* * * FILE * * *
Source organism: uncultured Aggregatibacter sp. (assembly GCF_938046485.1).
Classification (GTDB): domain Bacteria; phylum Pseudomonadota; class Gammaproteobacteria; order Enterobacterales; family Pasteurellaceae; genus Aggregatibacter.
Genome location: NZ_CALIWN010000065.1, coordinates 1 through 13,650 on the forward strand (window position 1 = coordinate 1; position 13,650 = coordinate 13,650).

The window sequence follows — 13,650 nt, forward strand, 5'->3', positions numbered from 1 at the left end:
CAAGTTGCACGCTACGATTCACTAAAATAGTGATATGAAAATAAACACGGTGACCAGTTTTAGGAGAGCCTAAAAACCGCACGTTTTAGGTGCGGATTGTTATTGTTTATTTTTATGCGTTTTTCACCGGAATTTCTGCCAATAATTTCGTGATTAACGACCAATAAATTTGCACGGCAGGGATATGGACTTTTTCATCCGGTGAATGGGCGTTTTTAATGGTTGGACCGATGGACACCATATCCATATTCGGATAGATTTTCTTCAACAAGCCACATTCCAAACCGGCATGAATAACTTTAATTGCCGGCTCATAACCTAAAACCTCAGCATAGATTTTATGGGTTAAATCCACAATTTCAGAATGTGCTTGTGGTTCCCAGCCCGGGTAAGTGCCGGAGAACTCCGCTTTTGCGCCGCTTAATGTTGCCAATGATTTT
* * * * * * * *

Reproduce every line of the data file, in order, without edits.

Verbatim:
Source organism: uncultured Aggregatibacter sp. (assembly GCF_938046485.1).
Classification (GTDB): domain Bacteria; phylum Pseudomonadota; class Gammaproteobacteria; order Enterobacterales; family Pasteurellaceae; genus Aggregatibacter.
Genome location: NZ_CALIWN010000065.1, coordinates 1 through 13,650 on the forward strand (window position 1 = coordinate 1; position 13,650 = coordinate 13,650).

The window sequence follows — 13,650 nt, forward strand, 5'->3', positions numbered from 1 at the left end:
CAAGTTGCACGCTACGATTCACTAAAATAGTGATATGAAAATAAACACGGTGACCAGTTTTAGGAGAGCCTAAAAACCGCACGTTTTAGGTGCGGATTGTTATTGTTTATTTTTATGCGTTTTTCACCGGAATTTCTGCCAATAATTTCGTGATTAACGACCAATAAATTTGCACGGCAGGGATATGGACTTTTTCATCCGGTGAATGGGCGTTTTTAATGGTTGGACCGATGGACACCATATCCATATTCGGATAGATTTTCTTCAACAAGCCACATTCCAAACCGGCATGAATAACTTTAATTGCCGGCTCATAACCTAAAACCTCAGCATAGATTTTATGGGTTAAATCCACAATTTCAGAATGTGCTTGTGGTTCCCAGCCCGGGTAAGTGCCGGAGAACTCCGCTTTTGCGCCGCTTAATGTTGCCAATGATTTT